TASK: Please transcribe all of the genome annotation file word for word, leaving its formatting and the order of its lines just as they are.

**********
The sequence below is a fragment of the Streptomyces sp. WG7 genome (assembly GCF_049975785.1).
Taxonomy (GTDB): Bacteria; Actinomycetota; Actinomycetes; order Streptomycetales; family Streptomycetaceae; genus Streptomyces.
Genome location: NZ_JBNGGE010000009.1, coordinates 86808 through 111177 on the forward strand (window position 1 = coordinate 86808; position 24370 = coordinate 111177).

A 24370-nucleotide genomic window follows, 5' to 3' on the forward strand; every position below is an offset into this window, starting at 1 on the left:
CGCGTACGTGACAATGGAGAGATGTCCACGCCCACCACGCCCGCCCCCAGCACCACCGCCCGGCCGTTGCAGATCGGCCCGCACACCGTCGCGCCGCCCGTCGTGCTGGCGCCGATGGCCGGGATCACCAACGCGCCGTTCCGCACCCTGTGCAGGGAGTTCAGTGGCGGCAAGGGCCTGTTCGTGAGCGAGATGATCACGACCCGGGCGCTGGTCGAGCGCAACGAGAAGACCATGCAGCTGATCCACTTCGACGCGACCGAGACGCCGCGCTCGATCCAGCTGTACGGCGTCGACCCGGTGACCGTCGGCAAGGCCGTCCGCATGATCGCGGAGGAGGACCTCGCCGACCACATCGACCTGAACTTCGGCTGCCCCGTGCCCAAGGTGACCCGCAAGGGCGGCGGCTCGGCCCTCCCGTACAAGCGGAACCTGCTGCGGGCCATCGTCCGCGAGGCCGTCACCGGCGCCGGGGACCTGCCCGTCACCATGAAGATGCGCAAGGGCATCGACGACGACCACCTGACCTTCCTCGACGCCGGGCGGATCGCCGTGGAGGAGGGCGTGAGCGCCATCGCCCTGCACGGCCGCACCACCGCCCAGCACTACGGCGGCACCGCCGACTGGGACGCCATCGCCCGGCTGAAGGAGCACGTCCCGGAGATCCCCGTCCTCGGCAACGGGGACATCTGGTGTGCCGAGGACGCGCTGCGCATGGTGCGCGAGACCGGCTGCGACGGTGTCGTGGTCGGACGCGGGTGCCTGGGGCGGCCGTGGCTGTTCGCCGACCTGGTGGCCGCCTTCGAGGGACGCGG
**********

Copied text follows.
The sequence below is a fragment of the Streptomyces sp. WG7 genome (assembly GCF_049975785.1).
Taxonomy (GTDB): Bacteria; Actinomycetota; Actinomycetes; order Streptomycetales; family Streptomycetaceae; genus Streptomyces.
Genome location: NZ_JBNGGE010000009.1, coordinates 86808 through 111177 on the forward strand (window position 1 = coordinate 86808; position 24370 = coordinate 111177).

A 24370-nucleotide genomic window follows, 5' to 3' on the forward strand; every position below is an offset into this window, starting at 1 on the left:
CGCGTACGTGACAATGGAGAGATGTCCACGCCCACCACGCCCGCCCCCAGCACCACCGCCCGGCCGTTGCAGATCGGCCCGCACACCGTCGCGCCGCCCGTCGTGCTGGCGCCGATGGCCGGGATCACCAACGCGCCGTTCCGCACCCTGTGCAGGGAGTTCAGTGGCGGCAAGGGCCTGTTCGTGAGCGAGATGATCACGACCCGGGCGCTGGTCGAGCGCAACGAGAAGACCATGCAGCTGATCCACTTCGACGCGACCGAGACGCCGCGCTCGATCCAGCTGTACGGCGTCGACCCGGTGACCGTCGGCAAGGCCGTCCGCATGATCGCGGAGGAGGACCTCGCCGACCACATCGACCTGAACTTCGGCTGCCCCGTGCCCAAGGTGACCCGCAAGGGCGGCGGCTCGGCCCTCCCGTACAAGCGGAACCTGCTGCGGGCCATCGTCCGCGAGGCCGTCACCGGCGCCGGGGACCTGCCCGTCACCATGAAGATGCGCAAGGGCATCGACGACGACCACCTGACCTTCCTCGACGCCGGGCGGATCGCCGTGGAGGAGGGCGTGAGCGCCATCGCCCTGCACGGCCGCACCACCGCCCAGCACTACGGCGGCACCGCCGACTGGGACGCCATCGCCCGGCTGAAGGAGCACGTCCCGGAGATCCCCGTCCTCGGCAACGGGGACATCTGGTGTGCCGAGGACGCGCTGCGCATGGTGCGCGAGACCGGCTGCGACGGTGTCGTGGTCGGACGCGGGTGCCTGGGGCGGCCGTGGCTGTTCGCCGACCTGGTGGCCGCCTTCGAGGGACGCGG